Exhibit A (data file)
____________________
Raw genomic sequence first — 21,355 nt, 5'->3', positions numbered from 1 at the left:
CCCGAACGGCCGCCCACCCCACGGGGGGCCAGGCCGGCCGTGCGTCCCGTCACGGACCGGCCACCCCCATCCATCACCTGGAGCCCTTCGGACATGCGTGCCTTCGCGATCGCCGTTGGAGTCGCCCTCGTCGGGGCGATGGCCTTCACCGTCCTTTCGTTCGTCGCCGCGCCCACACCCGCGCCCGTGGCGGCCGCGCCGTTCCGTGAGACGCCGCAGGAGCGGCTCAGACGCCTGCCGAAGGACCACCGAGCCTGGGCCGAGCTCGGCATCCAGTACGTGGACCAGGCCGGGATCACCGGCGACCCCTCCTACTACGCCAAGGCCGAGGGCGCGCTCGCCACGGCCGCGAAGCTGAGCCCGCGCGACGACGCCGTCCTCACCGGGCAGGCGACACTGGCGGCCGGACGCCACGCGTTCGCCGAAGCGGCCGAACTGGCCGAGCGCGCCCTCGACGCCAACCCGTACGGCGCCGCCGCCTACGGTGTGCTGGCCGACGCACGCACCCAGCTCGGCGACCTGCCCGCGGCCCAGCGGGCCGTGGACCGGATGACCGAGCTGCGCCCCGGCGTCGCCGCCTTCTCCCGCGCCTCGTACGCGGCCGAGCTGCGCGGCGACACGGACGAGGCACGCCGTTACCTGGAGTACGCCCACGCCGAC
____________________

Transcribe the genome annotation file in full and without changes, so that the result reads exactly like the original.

Raw genomic sequence first — 21,355 nt, 5'->3', positions numbered from 1 at the left:
CCCGAACGGCCGCCCACCCCACGGGGGGCCAGGCCGGCCGTGCGTCCCGTCACGGACCGGCCACCCCCATCCATCACCTGGAGCCCTTCGGACATGCGTGCCTTCGCGATCGCCGTTGGAGTCGCCCTCGTCGGGGCGATGGCCTTCACCGTCCTTTCGTTCGTCGCCGCGCCCACACCCGCGCCCGTGGCGGCCGCGCCGTTCCGTGAGACGCCGCAGGAGCGGCTCAGACGCCTGCCGAAGGACCACCGAGCCTGGGCCGAGCTCGGCATCCAGTACGTGGACCAGGCCGGGATCACCGGCGACCCCTCCTACTACGCCAAGGCCGAGGGCGCGCTCGCCACGGCCGCGAAGCTGAGCCCGCGCGACGACGCCGTCCTCACCGGGCAGGCGACACTGGCGGCCGGACGCCACGCGTTCGCCGAAGCGGCCGAACTGGCCGAGCGCGCCCTCGACGCCAACCCGTACGGCGCCGCCGCCTACGGTGTGCTGGCCGACGCACGCACCCAGCTCGGCGACCTGCCCGCGGCCCAGCGGGCCGTGGACCGGATGACCGAGCTGCGCCCCGGCGTCGCCGCCTTCTCCCGCGCCTCGTACGCGGCCGAGCTGCGCGGCGACACGGACGAGGCACGCCGTTACCTGGAGTACGCCCACGCCGAC